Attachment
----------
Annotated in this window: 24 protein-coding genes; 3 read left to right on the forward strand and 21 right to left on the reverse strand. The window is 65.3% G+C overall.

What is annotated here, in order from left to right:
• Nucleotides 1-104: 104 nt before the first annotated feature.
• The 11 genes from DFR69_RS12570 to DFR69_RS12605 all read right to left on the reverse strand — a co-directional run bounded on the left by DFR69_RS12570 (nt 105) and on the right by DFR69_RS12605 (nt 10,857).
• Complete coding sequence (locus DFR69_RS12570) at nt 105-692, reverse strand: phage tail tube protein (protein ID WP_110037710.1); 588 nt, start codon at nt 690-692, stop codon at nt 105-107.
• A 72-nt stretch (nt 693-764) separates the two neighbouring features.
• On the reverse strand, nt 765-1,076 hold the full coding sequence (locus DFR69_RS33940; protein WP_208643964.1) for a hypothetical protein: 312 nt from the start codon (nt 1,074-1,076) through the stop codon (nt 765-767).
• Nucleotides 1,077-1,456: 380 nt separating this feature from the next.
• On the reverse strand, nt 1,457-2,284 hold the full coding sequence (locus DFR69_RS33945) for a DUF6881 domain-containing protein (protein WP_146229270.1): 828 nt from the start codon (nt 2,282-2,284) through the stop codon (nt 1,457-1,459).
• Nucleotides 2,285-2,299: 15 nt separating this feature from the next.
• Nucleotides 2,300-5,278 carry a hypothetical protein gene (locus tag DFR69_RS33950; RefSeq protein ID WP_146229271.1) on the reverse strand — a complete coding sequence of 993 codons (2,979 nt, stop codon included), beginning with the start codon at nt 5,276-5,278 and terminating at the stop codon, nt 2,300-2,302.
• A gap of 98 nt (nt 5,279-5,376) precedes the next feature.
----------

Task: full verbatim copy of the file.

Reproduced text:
Annotated in this window: 24 protein-coding genes; 3 read left to right on the forward strand and 21 right to left on the reverse strand. The window is 65.3% G+C overall.

What is annotated here, in order from left to right:
• Nucleotides 1-104: 104 nt before the first annotated feature.
• The 11 genes from DFR69_RS12570 to DFR69_RS12605 all read right to left on the reverse strand — a co-directional run bounded on the left by DFR69_RS12570 (nt 105) and on the right by DFR69_RS12605 (nt 10,857).
• Complete coding sequence (locus DFR69_RS12570) at nt 105-692, reverse strand: phage tail tube protein (protein ID WP_110037710.1); 588 nt, start codon at nt 690-692, stop codon at nt 105-107.
• A 72-nt stretch (nt 693-764) separates the two neighbouring features.
• On the reverse strand, nt 765-1,076 hold the full coding sequence (locus DFR69_RS33940; protein WP_208643964.1) for a hypothetical protein: 312 nt from the start codon (nt 1,074-1,076) through the stop codon (nt 765-767).
• Nucleotides 1,077-1,456: 380 nt separating this feature from the next.
• On the reverse strand, nt 1,457-2,284 hold the full coding sequence (locus DFR69_RS33945) for a DUF6881 domain-containing protein (protein WP_146229270.1): 828 nt from the start codon (nt 2,282-2,284) through the stop codon (nt 1,457-1,459).
• Nucleotides 2,285-2,299: 15 nt separating this feature from the next.
• Nucleotides 2,300-5,278 carry a hypothetical protein gene (locus tag DFR69_RS33950; RefSeq protein ID WP_146229271.1) on the reverse strand — a complete coding sequence of 993 codons (2,979 nt, stop codon included), beginning with the start codon at nt 5,276-5,278 and terminating at the stop codon, nt 2,300-2,302.
• A gap of 98 nt (nt 5,279-5,376) precedes the next feature.